The advantage with the game is there is no syntax. You program just by putting parts on the board. You learn raw logic without having to get over the hurdle of learning the language first. And there's other reasons, like parents aren't comfortable with their kids having too much screen time, you have to worry about getting it charged, taking care of it, internet connection ... all sorts of things that can go wrong.

Why did you decide to use Kickstarter? Well, I don't have enough money to make it myself. Needed some help there. And it's a good platform for testing an idea out – it's hard to get a feel for whether people would actually buy a product, unless you can test if it works in the market. So it's really nice to have that proof already that it is worth scaling up.

And there's a whole section dedicated to STEM [Science, Technology, Engineering, and Math]. I think people in education often go to Kickstarter to look for platforms they might want to back.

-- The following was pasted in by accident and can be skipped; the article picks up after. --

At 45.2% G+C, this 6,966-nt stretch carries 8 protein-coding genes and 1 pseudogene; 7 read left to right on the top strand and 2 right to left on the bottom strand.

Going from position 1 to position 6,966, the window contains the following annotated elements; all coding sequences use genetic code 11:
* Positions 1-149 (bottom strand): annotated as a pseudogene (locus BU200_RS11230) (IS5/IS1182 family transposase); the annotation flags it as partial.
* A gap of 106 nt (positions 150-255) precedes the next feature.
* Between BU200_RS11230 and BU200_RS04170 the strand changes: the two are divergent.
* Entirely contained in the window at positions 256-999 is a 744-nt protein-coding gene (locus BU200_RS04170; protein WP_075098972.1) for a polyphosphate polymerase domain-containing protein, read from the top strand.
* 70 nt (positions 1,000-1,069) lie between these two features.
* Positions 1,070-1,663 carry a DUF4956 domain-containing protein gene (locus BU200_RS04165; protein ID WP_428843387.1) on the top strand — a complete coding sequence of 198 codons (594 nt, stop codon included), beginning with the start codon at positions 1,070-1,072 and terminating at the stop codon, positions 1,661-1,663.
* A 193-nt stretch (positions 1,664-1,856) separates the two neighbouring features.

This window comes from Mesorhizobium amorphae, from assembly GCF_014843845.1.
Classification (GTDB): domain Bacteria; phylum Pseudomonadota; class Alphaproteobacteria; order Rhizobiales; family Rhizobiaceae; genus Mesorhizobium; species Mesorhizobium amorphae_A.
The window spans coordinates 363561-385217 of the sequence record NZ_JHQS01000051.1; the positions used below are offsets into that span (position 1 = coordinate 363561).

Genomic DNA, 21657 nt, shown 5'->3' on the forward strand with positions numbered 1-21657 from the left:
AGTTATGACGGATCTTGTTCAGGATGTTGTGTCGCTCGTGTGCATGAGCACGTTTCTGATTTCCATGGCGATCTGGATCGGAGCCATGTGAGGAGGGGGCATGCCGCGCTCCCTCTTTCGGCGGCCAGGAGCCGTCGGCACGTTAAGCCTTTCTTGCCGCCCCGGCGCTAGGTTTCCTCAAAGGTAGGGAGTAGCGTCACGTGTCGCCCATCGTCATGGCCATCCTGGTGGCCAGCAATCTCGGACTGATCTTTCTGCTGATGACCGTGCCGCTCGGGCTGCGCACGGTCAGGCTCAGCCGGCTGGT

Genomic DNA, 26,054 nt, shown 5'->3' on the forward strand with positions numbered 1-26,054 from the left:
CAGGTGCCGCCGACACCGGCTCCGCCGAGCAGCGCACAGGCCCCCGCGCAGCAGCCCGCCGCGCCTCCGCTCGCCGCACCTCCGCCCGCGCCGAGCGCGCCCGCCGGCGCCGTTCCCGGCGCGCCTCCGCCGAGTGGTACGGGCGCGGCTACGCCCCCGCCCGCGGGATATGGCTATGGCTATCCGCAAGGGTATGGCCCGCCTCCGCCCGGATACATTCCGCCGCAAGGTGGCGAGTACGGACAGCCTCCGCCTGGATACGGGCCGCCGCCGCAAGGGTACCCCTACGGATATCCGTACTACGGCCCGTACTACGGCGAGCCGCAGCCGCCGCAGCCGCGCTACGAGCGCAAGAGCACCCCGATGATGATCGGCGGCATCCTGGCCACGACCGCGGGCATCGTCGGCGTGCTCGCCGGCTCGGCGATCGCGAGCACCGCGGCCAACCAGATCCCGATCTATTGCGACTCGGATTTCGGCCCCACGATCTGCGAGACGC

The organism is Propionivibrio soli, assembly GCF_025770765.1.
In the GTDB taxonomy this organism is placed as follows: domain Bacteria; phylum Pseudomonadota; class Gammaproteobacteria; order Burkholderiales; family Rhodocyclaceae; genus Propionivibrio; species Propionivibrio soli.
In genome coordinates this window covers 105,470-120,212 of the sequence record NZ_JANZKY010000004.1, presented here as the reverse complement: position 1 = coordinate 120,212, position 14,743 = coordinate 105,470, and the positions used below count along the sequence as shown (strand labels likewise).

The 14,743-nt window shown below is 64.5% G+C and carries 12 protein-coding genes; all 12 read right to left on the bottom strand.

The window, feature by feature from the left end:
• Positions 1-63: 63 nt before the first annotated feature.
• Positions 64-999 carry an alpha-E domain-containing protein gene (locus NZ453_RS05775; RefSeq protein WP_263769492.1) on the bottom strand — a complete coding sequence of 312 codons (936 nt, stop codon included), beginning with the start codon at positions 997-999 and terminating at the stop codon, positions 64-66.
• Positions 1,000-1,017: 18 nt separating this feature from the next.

Fill in the blank: If you like ___, you'll like Turing Tumble. To learn how things work.

What's in the future for Turing Tumble? The way I thought this would go is that we would make just enough to give the game to the people that ordered it, maybe a few more to start taking to toy conventions. As it is, we can actually start a little business. I think our ultimate goal is really to be able to get this in every classroom, and I think we can do that.

Meet the Minnesotan is a new weekly feature at GoMN focusing on creators, do-gooders, and interesting people throughout our state. Do you know someone who should be in the spotlight? Email suggestions to